“The trend today is no-touch operation in restrooms. That’s an important feature that we emphasize in marketing our dryers. More and more today, people want a clean, safe, functional environment in public restrooms. They are sensitive about touching things that others have touched, such as levers or buttons of dispensers. Our Aircraft dryer, which was introduced in 1986, was the first one in the United States with an electronic sensor. Now everyone has them,” Gettelman says.
State and local policies encourage waste reduction practices, such as substituting paperless methods of hand drying for paper towels, where appropriate. By eliminating paper towels, an establishment can eliminate about 15 percent of its non-recyclable waste.
According to Gagnon, hand dryers represent a 90 percent cost savings compared to paper towel. Their operating costs are significantly less than the operating costs of paper or linen towels.
Ebbing says her company estimates that after an initial investment of $160 to $300, the long-term cost of electric hand dryers is about $1.34 per 1,000 dryings, compared to $22.70 per 1,000 dryings with paper towels.
“That cost savings can be as high as $200,000 per year over paper towels for a large corporation or a big university. That’s a very exciting number,” she adds.
“Schools, parks, stadiums — these are targets for marketers now because they are perfect locations for hand dryers.”
She also cites additional advantages:
- Hand-dryer use contributes to a cleaner and more sanitary washroom — no litter from paper towels.
- They are virtually maintenance free. Except for a yearly recommended cleaning, they don’t need much upkeep.
- The dryers are labor-saving devices, because a significant amount of labor hours can be freed up by switching from towels to dryers. One hour of labor is required to service one case of paper towels.
- Dryers are easily positioned at recommended heights for use by those who are disabled
Fighting Crime And Waste
Dryers also do much to eliminate vandalism that often involves paper towels, says Gettelman. Towels can intentionally or unintentionally clog toilets and sinks. “In schools, kids love to wad up paper towels and throw them on the ceilings or make unsightly messes. Paper towels are sometimes set aflame.”
“Environmental advantages of hand dryers are important, too, because of the issues of deforestation and landfill space,” says Gagnon. “Paper towels can’t be recycled. Once used, they go to the country’s limited landfill space.”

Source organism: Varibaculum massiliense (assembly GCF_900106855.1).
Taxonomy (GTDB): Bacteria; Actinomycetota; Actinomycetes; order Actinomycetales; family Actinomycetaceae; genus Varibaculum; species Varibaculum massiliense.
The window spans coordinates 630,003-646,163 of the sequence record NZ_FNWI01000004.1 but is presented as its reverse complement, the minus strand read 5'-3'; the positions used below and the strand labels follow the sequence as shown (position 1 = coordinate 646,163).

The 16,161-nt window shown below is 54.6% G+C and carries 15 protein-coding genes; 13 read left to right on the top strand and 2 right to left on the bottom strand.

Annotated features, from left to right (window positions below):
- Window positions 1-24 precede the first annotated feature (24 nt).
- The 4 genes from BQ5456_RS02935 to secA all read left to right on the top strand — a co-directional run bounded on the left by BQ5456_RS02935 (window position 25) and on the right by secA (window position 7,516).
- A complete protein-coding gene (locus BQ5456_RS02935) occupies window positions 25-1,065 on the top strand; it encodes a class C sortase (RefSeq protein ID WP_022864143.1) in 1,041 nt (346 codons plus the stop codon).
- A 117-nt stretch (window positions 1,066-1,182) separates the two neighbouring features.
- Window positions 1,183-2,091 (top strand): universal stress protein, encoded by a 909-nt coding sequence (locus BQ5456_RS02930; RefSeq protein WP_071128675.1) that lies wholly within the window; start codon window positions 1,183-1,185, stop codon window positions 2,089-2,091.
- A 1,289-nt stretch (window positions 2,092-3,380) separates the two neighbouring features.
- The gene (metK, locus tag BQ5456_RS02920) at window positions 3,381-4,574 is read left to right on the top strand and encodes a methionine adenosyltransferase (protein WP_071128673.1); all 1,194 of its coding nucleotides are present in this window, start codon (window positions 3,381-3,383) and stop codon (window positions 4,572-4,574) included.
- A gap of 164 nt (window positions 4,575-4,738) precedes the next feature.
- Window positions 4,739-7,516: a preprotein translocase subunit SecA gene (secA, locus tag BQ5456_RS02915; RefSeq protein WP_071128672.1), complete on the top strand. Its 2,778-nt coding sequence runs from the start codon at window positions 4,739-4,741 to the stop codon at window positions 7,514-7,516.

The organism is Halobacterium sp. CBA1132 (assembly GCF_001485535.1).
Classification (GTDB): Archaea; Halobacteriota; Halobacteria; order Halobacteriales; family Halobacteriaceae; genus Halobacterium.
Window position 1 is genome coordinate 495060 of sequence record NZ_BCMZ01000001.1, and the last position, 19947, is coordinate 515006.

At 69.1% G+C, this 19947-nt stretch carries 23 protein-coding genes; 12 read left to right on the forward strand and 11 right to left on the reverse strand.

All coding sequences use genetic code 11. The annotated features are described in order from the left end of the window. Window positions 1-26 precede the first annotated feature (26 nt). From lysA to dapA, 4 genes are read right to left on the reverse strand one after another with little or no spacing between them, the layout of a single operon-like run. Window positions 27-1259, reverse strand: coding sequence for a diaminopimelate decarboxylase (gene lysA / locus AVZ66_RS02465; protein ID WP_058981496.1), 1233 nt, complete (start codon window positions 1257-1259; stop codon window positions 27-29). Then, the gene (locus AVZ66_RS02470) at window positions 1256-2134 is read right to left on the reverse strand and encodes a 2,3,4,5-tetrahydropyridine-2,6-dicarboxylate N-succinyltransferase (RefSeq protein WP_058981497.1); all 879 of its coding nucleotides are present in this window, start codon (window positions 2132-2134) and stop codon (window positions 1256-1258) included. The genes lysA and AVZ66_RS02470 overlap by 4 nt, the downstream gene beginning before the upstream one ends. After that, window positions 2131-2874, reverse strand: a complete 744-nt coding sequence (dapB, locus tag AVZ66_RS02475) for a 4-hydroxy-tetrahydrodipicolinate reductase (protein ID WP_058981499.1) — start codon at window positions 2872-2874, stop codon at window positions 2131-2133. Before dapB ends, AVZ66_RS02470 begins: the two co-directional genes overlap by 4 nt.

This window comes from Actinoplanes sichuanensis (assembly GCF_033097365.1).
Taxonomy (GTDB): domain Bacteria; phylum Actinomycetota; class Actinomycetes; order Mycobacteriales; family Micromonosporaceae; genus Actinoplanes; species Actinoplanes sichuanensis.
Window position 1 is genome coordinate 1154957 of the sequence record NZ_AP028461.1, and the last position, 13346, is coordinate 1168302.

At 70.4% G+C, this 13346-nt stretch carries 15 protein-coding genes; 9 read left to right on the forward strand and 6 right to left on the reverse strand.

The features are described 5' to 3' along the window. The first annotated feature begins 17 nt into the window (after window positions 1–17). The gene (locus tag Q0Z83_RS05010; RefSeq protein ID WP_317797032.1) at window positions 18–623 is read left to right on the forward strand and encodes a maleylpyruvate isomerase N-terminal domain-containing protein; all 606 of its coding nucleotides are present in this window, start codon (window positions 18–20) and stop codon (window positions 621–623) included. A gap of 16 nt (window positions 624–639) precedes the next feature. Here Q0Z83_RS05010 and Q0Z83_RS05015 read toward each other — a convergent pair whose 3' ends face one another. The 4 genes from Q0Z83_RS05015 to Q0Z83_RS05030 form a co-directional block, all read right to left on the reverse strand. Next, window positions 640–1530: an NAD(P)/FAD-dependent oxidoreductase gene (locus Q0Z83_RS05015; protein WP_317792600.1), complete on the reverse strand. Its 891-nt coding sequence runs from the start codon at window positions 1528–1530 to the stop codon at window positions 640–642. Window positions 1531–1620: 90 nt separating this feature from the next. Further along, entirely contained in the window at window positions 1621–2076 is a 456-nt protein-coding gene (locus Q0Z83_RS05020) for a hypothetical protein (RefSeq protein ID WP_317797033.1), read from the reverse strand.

Ebbing also points to the fact that much of the water pollution caused by the manufacturing of paper towels can be eliminated by using hand dryers. “A single chemical treatment to make the pulp clean in a paper mill can pollute 20,000 gallons of water.”
Hand dryers also have additional hygienic benefits. “When it comes to hygiene, hand dryers are superior to paper towels. When you throw a used paper towel into a waste basket, the microorganisms sitting on the paper continue to live and multiply,” says Ebbing.
She does believe, however, that there are places for paper towels, including five-star restaurants, where hand towels could be considered a luxury. However, fast food restaurants are hand-dryer friendly places.
But in spite of the positive features and the conventional wisdom that surrounds electric hand dryers, most people still prefer paper towels, according to Gagnon. “They don’t care for hand dryers because of the time it takes to dry one’s hands.
“That’s a big pet peeve that our company has worked to overcome. We spent three years in an R&D mode, studying the efficiency of the current hand dryer technology. We knew if we could speed up the drying function to overcome that big objection, we could impact the marketplace.”
When Excel brought its speedier hand dryer to the market, it changed its marketing tack. “Trade shows are very important tools for us, but in the past we participated in shows for specifiers and distributors because we sell through wholesale distributors — not directly to end buyers such as facility owners. So recognizing what a good, innovative product we had in the Xlerator, we strategically decided to triple our presence at trade shows, focusing on end buyers. We wanted them to experience the product so we brought a working demo to the shows to convert them on the spot. Because we are aggressively marketing this way, we’ve generated five times the number of leads that we’ve had in the past.”
Whatever their marketing approach, each manufacturer is hoping more end users will soon come around and see the numerous advantages of hand dryers.
Jordan Fox is a Milwaukee-based freelance writer.